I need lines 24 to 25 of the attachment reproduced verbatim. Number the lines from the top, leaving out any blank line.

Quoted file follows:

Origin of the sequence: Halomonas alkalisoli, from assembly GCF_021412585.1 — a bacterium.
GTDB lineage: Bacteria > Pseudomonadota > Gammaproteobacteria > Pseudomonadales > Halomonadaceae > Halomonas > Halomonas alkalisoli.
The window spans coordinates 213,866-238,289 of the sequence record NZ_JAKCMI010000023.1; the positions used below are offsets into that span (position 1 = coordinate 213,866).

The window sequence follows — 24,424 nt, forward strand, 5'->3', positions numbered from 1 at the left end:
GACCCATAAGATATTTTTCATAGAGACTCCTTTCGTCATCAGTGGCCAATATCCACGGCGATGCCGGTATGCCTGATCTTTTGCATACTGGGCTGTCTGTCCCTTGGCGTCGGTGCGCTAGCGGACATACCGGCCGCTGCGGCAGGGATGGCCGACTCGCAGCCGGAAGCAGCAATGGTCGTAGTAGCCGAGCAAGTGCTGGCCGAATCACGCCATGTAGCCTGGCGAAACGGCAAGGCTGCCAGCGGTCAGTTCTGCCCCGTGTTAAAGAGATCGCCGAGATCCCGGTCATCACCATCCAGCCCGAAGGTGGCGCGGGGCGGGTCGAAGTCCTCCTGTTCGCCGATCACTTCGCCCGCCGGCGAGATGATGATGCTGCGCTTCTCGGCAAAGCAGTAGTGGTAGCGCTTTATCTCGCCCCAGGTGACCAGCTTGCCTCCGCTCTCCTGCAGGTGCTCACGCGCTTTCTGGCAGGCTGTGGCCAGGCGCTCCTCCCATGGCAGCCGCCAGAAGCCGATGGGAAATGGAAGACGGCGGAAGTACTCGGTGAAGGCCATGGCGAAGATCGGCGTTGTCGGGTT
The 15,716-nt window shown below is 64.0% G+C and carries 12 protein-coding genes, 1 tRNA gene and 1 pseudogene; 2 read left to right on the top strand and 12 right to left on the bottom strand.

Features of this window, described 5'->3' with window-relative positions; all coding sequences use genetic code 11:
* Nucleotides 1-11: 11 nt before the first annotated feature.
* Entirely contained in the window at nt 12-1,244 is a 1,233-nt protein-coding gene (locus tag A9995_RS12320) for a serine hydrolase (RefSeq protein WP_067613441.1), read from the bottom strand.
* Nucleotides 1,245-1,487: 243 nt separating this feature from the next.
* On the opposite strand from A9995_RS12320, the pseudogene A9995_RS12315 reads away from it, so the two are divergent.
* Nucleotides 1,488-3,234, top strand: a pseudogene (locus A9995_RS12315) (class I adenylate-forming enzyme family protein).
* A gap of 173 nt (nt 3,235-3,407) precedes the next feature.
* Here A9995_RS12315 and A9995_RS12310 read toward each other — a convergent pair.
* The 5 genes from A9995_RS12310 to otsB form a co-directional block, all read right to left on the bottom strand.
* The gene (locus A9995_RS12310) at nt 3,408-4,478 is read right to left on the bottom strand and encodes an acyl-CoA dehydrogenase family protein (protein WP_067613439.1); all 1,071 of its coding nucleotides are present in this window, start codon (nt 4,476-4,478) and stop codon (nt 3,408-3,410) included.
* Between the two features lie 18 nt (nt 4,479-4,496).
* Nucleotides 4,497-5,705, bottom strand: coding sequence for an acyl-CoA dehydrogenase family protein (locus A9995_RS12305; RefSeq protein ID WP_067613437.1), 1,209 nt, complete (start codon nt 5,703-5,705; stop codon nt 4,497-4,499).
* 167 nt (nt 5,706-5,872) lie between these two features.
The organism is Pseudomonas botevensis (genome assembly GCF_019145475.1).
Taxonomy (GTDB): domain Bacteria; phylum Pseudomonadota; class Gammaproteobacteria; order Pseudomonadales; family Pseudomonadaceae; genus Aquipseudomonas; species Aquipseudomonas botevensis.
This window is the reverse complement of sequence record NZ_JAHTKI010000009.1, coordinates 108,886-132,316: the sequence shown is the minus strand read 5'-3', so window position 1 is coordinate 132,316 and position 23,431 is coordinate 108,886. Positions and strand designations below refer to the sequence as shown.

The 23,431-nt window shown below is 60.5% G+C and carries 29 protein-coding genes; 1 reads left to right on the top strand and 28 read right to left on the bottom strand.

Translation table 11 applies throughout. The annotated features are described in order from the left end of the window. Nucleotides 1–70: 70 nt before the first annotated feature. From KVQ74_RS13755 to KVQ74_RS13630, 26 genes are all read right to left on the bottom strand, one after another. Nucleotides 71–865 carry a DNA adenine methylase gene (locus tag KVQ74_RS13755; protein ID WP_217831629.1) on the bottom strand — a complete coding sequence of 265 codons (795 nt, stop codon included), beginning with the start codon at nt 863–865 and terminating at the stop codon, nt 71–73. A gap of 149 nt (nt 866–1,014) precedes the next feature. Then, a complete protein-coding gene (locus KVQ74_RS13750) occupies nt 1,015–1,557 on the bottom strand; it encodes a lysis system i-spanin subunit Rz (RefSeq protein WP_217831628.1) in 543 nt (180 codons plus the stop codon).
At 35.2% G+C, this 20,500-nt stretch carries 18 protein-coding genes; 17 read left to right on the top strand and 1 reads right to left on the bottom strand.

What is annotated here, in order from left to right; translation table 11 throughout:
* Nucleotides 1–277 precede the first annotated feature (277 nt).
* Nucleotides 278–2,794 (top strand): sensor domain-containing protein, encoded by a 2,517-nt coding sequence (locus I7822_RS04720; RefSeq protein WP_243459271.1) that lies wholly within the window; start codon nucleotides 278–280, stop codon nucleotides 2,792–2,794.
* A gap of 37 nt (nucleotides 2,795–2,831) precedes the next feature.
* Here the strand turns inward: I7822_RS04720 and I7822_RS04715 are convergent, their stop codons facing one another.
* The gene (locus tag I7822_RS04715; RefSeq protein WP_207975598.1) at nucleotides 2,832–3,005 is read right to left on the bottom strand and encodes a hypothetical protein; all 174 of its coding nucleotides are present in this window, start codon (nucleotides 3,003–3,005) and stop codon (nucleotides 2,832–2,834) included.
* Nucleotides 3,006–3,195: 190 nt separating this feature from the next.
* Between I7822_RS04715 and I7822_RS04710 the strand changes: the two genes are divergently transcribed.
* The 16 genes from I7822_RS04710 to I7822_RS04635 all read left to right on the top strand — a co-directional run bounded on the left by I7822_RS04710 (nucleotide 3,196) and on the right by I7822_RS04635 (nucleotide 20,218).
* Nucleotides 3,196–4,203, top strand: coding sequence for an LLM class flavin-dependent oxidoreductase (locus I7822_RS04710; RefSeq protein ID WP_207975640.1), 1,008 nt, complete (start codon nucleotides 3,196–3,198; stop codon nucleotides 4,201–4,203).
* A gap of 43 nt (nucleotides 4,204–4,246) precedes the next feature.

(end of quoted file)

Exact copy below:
Translation table 11 applies throughout. The annotated features are described in order from the left end of the window. Nucleotides 1–70: 70 nt before the first annotated feature. From KVQ74_RS13755 to KVQ74_RS13630, 26 genes are all read right to left on the bottom strand, one after another. Nucleotides 71–865 carry a DNA adenine methylase gene (locus tag KVQ74_RS13755; protein ID WP_217831629.1) on the bottom strand — a complete coding sequence of 265 codons (795 nt, stop codon included), beginning with the start codon at nt 863–865 and terminating at the stop codon, nt 71–73. A gap of 149 nt (nt 866–1,014) precedes the next feature. Then, a complete protein-coding gene (locus KVQ74_RS13750) occupies nt 1,015–1,557 on the bottom strand; it encodes a lysis system i-spanin subunit Rz (RefSeq protein WP_217831628.1) in 543 nt (180 codons plus the stop codon).
At 35.2% G+C, this 20,500-nt stretch carries 18 protein-coding genes; 17 read left to right on the top strand and 1 reads right to left on the bottom strand.